17 June 2024


Judgments

Supreme Court

Nikhil Chandra Mondal vs. State of West Bengal

MANU/SC/0211/2023

03.03.2023

Criminal

If two reasonable conclusions are possible on the basis of the evidence on record, the Appellate Court should not disturb the finding of acquittal recorded by the trial court

The appeal challenges the judgment and order passed by the High Court thereby reversing the judgment and order passed by the trial court, vide which the trial court had acquitted the appellant for the charge under Section 302 of the Indian Penal Code, 1860 ( “IPC”). High Court convicted the appellant for the offence punishable under Section 302 of the IPC and sentenced him to undergo imprisonment for life and a fine of Rs.2,000 and in default of payment of fine, to undergo further imprisonment for a period of six months.

The circumstances from which the conclusion of guilt is to be drawn should be fully established. It has been held that the circumstances concerned “must or should” and not “may be” established. The circumstances should be of a conclusive nature and tendency and they should exclude every possible hypothesis except the one sought to be proved, and that there must be a chain of evidence so complete so as not to leave any reasonable ground for the conclusion consistent with the innocence of the accused and must show that in all human probability the act must have been done by the accused.

It is a settled principle of law that, extra-judicial confession is a weak piece of evidence. It has been held that where an extra-judicial confession is surrounded by suspicious circumstances, its credibility becomes doubtful and it loses its importance. There is no doubt that conviction can be based on extra-judicial confession, but in the very nature of things, it is a weak piece of evidence.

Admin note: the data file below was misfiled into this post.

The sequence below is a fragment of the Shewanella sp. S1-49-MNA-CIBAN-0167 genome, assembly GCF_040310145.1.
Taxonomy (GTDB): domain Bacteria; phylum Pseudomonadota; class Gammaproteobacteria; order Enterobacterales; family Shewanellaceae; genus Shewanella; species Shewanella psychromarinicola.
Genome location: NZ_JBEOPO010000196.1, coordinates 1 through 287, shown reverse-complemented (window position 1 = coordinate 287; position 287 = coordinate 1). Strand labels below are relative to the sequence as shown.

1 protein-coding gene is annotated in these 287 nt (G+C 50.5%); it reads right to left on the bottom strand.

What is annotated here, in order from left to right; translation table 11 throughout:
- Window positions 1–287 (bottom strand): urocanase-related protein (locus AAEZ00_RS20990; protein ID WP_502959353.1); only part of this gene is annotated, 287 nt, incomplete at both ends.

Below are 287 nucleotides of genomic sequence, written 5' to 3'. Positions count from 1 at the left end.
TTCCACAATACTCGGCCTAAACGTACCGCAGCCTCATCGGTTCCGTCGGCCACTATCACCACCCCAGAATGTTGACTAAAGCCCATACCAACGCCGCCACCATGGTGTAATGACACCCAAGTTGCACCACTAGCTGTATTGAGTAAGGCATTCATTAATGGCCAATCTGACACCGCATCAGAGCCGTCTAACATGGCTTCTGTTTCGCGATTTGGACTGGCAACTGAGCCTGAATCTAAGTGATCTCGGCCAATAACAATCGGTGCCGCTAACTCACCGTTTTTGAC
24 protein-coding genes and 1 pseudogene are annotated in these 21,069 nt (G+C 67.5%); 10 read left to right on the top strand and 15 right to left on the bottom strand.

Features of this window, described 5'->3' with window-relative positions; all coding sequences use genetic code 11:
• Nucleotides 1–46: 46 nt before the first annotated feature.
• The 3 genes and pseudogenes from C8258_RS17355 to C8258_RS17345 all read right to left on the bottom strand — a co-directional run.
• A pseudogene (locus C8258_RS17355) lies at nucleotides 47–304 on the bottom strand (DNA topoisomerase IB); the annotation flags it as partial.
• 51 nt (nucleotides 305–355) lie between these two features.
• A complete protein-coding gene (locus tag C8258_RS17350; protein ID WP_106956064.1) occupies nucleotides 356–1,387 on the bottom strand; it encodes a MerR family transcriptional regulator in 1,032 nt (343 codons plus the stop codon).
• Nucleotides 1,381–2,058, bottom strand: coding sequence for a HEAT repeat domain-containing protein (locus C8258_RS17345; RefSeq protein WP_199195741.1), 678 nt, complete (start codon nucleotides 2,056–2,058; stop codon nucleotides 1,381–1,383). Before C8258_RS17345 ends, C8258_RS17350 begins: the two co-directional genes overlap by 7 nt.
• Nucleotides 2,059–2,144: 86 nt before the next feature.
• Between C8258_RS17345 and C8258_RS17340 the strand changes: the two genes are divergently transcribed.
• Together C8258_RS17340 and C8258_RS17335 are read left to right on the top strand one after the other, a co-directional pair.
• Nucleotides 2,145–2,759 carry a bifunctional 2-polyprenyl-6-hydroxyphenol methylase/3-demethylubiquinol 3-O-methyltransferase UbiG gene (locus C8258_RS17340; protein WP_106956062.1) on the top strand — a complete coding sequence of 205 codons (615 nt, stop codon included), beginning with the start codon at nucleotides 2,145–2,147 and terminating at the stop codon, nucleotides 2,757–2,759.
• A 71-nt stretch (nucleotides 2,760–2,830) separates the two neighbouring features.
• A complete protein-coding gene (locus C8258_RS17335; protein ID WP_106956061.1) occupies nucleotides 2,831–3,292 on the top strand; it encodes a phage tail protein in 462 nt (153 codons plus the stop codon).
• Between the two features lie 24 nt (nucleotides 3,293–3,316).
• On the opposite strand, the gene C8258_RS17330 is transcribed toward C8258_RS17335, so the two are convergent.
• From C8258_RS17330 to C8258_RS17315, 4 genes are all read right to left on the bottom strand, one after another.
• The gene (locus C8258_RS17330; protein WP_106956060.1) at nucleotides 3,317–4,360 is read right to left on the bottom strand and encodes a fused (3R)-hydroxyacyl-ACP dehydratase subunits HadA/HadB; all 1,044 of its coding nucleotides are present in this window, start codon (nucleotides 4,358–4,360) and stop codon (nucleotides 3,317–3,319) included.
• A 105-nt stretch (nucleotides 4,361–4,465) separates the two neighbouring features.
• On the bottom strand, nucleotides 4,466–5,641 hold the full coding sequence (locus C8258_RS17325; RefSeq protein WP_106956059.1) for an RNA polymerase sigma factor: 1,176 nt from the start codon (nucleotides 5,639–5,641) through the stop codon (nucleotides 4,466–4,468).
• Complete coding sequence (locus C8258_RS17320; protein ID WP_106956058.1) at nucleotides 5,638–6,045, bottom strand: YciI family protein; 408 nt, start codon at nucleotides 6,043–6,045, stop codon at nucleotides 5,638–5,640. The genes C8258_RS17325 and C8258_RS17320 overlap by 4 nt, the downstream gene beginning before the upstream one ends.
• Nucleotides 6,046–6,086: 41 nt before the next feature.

The scope of interference in an appeal against acquittal is very well crystalised. Unless such a finding is found to be perverse or illegal/impossible, it is not permissible for the appellate Court to interfere with the same. Recently, a three-Judges Bench of this Court in the case of Rajesh Prasad v. State of Bihar and Another has considered various earlier judgments on the scope of interference in a case of acquittal. It held that there is double presumption in favour of the accused. Firstly, the presumption of innocence that is available to him under the fundamental principle of criminal jurisprudence that every person shall be presumed to be innocent unless he is proved guilty by a competent court of law. Secondly, the accused having secured his acquittal, the presumption of innocence is further reinforced, reaffirmed and strengthened by the court. If two reasonable conclusions are possible on the basis of the evidence on record, the Appellate Court should not disturb the finding of acquittal recorded by the trial court.

The view taken by the trial court could not be said to be either perverse or illegal/impossible to warrant interference. The High Court has grossly erred in interfering with the well-reasoned judgment and order of acquittal passed by the trial court. The impugned judgment and order passed by the High Court convicting the appellant for the offence punishable under Section 302 of the IPC is quashed and set aside. Appeal allowed.

Tags : Conviction Evidence Credibility

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